Risk, a right like safety?

Reading Time: 3 min
Translation: Régine Paradis

“The greatest danger in life is to take too many precautions.” – Alfred Adler

It is very interesting to read this quote. We can easily deduce that being too cautious is risky.

Let’s venture the following question: Are risk and safety both sides of the same coin? Just as life and death are inseparable realities.
So how come the right to risk is not enshrined in the Universal Declaration of Human Rights?

Let us not lose sight of the fact that this Declaration was drafted in the aftermath of the Second World War, in 1948. The context of the time favored the writing of Article 3: Everyone has the right to life, liberty, and security of person.

In the current societal context, we may feel that this statement is being undermined. For example, the quote from lawyer Julius Grey: “Can their belief in their right to freedom override the Charter right to life and safety of others? There will be a battle, which is not far-fetched, but the anti-vaccine people will lose it.” One wonders if this lawyer, who specializes in questions of individual liberties, has lost sight of the recitals on which the Declaration is based.

Without elaborating on the entire contents, here is at least one of the recitals in the preamble of the Declaration : Whereas recognition of the inherent dignity and of the equal and inalienable rights of all members of the human family is the foundation of freedom, justice, and peace in the world.

Since March 2020, measures announced as protective of our health, safety, and even our lives have resulted in making risk and death inconceivable, even unthinkable. If our equal and inalienable rights, among others, are a foundation of freedom, justice, and peace in the world, then why go to the barricades when a human being asserts his freedom to choose between safety and risk, consequently between life and death?

The climate of fear, fed by the narrative of government, traditional media and institutions, reinforces the right to safety and thereby the right to life. Since the right to risk and even to die is not enshrined in the Universal Declaration, it is difficult to assert these choices. Specifically, when the fear of risk and death is propagated by a majority that deems irresponsible those who are not afraid. “You can judge me as selfish, unconscious or dangerous: it is your choice to live judging others and in fear. I don’t have to justify my own choices and especially my choice to live without any fear, even and especially not the one of judgment of others.” – Raël

Equal and inalienable rights are as much for a majority that favors the right to safety and life as for a minority that favors the right to risk and even death. “The opinion of the majority must never undermine individual rights.” – Brigitte Boisselier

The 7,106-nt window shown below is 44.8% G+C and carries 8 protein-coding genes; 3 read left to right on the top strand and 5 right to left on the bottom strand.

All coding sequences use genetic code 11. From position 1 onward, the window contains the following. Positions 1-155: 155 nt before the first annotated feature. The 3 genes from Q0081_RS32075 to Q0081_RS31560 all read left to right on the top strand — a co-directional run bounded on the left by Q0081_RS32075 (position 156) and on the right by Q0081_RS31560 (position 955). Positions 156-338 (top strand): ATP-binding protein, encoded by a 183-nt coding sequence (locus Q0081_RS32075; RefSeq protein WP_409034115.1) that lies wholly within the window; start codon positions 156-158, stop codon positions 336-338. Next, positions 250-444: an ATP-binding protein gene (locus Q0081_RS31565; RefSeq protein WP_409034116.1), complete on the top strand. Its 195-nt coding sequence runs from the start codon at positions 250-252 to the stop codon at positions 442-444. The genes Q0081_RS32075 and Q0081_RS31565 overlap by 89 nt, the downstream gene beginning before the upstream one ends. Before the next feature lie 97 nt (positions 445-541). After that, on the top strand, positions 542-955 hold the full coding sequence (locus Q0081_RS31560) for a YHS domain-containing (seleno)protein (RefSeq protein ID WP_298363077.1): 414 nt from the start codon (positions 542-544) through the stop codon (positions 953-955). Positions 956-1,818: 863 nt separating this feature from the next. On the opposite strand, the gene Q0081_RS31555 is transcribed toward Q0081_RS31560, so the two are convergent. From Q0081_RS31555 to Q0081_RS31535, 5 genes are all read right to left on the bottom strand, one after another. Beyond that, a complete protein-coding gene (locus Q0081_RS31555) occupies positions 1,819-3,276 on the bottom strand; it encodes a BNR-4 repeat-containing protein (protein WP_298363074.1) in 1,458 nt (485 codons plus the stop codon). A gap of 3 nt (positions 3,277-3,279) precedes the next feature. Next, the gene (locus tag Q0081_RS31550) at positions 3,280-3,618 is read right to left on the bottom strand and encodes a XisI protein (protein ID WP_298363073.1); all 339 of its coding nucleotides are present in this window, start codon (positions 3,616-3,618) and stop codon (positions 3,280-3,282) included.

There is a great irony. People with a need to be in absolute safety for fear of dying do not seem to realize that they are taking a risk. The adverse effects of the health measures they praise are increasingly emerging .
Are we at a time when the Universal Declaration of Human Rights needs to be revised?

The awareness following the war has created the urgency to establish guidelines so that the disregard of human rights does not lead to acts of barbarism. The current context, where the single thought dictates what is good to do to protect oneself at all costs, has provoked a strong reaction from the conscious minority. That of extracting oneself from a world sick with an excess of security. An excess, not to live but to avoid dying. Which is to say that the fear of living has become fixed in the majority. Caught between the fear of dying and the fear of living, how is it possible to blossom? To be happy? Knowing that “To choose security is to decide not to grow anymore.” – Olivier Lockert
“… on the day when one must die, one dies. (…) It is not by slowing down life that one avoids death.” – Florence Arthaud, navigator.

This quote illustrates that risk is the spice of life. “Risk is life! To live is to risk!” – Raël. To do so, it is necessary that the right to risk be included in the Universal Declaration of Human Rights. On the occasion of the 72nd anniversary of the Declaration, on December 10, 2020, a Raelian delegation submitted an official document proposing an amendment to Article 3 which reads: Everyone has the right to life, liberty, security of person, and risk.

Rachel Bluteau, Columnist
Canadian Raelian Movement
[1] Safety: term enshrined in Article 3 of the Universal Declaration of Human Rights: Article 3 “Everyone has the right to life, liberty, and security of person.” https://www.un.org/en/about-us/universal-declaration-of-human-rights
[2] Journal Métro: Quebec government considers to require proof of vaccination for some activities – December 10, 2020
[3] https://www.un.org/en/about-us/universal-declaration-of-human-rights
[4] In French only (The Fears): Les peurs https://www.youtube.com/watch?v=4fjNwlWr1WU&feature=share
[5] In French only https://fr.raelianews.org/le-mouvement-raelien-soppose-a-la-vaccination-obligatoire.html
[6] In French only https://covidinfos.net/  and  In French only https://reinfocovid.fr/
[7] Lists of health measures: https://publications.msss.gouv.qc.ca/msss/en/
[8] Words of Maitreya, A to Z: http://raelcanada.org/wp-content/uploads/2017/04/Maitreyas-words-70-a.H.-EN.pdf p. 90
[9] https://raelcanada.org/raelians-propose-an-amendment-to-article-3-of-the-universal-declaration-of-human-rights/
[10] https://www.rael.org/events/human-rights-day/